City Point, Virginia,
December 23, 1864.
I see some objections are raised to Meade's confirmation as major-general in the regular army. What the objections are I do not know, and cannot therefore address myself to them. I am very sorry this should be so. General Meade is one of our truest men and ablest officers. He has been constantly with that army, confronting the strongest, best-appointed, and most confident army in the South. He therefore has not had the same opportunity of winning laurels so distinctively marked as have fallen to the lot of other generals. But I defy any one to name a commander who could do more than he has done with the same chances. I am satisfied that with a full knowledge of the man, what he has done, and the circumstances attending all his military acts, all objections would be removed. I wrote a letter to Senator Wilson to-day in his behalf which I hope will have some weight. If you can put in a word with some of the other Senators, particularly those who oppose his confirmation, and are willing to do it, I will feel much obliged.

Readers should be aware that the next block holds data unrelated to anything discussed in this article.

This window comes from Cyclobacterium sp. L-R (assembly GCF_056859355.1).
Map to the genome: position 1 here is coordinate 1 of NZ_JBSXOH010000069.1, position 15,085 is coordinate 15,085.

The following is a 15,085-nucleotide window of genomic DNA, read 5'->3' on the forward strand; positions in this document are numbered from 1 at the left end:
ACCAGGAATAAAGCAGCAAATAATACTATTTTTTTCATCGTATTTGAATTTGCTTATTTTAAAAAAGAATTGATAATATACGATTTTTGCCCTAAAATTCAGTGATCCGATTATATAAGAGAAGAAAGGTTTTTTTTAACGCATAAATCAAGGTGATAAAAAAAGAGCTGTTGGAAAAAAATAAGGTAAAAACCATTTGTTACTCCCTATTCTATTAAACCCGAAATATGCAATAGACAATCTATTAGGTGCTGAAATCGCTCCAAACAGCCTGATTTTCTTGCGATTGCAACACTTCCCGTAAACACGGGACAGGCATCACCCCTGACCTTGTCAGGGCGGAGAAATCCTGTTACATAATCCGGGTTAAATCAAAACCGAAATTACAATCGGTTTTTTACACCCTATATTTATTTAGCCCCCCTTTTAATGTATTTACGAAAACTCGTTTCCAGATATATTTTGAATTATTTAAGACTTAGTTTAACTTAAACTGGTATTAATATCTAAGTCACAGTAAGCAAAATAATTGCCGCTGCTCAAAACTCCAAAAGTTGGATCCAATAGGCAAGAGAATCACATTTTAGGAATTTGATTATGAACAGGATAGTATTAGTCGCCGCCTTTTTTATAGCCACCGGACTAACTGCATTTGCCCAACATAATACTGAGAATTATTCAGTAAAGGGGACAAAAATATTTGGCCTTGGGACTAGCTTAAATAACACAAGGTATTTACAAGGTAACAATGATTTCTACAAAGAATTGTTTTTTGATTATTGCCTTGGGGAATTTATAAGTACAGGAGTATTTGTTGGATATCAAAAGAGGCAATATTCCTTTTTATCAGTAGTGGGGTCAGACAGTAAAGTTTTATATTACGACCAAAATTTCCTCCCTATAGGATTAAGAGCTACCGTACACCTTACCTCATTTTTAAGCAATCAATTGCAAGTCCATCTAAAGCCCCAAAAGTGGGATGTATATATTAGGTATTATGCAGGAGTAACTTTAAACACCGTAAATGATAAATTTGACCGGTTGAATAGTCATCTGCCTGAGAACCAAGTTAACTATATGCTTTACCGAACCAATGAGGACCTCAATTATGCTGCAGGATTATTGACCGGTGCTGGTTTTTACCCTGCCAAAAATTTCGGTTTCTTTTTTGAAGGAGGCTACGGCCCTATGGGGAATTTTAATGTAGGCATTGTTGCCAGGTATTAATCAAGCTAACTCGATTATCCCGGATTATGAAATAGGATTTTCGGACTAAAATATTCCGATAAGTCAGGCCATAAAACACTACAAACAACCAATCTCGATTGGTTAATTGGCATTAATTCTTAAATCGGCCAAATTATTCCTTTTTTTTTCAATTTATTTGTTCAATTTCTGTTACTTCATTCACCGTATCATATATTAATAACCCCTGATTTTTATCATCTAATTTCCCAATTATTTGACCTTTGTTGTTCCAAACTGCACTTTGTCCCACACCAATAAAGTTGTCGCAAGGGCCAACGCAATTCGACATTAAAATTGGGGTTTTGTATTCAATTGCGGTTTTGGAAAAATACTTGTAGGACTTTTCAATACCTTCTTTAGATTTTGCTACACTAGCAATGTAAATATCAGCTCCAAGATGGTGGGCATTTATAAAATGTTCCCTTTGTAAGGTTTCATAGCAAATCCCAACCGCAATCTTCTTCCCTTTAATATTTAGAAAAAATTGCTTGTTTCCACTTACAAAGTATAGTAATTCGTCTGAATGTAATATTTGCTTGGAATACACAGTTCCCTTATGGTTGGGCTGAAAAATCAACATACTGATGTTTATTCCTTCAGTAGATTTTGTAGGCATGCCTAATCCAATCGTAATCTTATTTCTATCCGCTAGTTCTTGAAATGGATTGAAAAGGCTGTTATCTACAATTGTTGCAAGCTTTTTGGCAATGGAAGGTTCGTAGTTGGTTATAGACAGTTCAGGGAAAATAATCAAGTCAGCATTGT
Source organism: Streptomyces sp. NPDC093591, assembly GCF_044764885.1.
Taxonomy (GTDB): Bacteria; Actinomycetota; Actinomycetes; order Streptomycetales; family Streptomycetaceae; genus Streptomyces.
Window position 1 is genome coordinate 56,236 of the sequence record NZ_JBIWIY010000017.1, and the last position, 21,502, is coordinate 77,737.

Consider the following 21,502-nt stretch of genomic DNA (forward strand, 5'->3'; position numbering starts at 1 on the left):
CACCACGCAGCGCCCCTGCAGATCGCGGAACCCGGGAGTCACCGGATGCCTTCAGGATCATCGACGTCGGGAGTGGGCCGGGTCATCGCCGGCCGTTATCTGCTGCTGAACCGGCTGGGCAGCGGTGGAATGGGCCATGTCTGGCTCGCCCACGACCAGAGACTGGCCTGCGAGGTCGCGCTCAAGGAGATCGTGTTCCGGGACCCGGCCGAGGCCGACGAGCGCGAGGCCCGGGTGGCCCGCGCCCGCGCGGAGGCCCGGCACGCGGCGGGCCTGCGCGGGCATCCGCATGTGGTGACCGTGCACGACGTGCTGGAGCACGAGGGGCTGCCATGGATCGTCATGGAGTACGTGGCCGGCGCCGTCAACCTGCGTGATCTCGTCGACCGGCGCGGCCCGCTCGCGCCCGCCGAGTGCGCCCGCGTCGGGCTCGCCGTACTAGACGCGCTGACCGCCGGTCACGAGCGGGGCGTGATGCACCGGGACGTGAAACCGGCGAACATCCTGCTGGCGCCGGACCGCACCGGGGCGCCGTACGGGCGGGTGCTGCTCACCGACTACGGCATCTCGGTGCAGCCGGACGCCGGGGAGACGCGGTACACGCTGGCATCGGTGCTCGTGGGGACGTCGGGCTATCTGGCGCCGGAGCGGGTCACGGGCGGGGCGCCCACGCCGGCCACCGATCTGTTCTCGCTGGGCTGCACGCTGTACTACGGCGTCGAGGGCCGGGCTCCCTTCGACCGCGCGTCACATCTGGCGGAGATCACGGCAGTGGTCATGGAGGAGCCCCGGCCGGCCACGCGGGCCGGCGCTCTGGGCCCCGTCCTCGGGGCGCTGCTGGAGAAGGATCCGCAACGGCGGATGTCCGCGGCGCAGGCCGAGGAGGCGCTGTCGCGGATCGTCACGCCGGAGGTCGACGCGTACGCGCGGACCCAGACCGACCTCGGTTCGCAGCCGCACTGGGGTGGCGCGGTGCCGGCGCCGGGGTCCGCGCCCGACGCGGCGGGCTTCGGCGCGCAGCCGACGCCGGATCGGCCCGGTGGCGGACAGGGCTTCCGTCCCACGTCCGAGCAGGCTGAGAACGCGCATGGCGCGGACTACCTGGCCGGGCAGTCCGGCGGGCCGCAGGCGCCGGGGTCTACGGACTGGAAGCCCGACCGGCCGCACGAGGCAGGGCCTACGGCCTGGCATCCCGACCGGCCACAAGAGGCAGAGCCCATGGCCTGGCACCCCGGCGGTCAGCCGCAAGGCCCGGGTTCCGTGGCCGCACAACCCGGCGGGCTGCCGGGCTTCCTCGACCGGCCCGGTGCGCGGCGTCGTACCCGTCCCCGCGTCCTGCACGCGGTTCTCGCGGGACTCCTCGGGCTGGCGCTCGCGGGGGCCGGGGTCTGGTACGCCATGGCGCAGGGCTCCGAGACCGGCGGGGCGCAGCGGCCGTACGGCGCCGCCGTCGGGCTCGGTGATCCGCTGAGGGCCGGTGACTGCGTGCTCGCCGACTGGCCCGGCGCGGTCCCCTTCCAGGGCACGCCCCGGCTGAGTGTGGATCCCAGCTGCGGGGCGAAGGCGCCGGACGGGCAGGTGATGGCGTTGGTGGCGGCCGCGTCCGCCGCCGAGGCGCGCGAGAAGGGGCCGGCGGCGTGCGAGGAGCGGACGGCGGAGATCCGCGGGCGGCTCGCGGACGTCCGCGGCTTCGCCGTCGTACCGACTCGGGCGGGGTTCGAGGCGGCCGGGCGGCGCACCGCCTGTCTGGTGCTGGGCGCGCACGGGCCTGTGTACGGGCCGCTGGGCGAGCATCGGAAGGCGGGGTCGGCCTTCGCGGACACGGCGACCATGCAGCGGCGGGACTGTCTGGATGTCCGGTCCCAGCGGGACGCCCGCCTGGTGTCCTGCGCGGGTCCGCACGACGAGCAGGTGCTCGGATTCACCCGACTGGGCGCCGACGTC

SOURCE: James Grant Wilson, Editor, General Grant’s Letters to a Friend 1861-1880, p. 41-2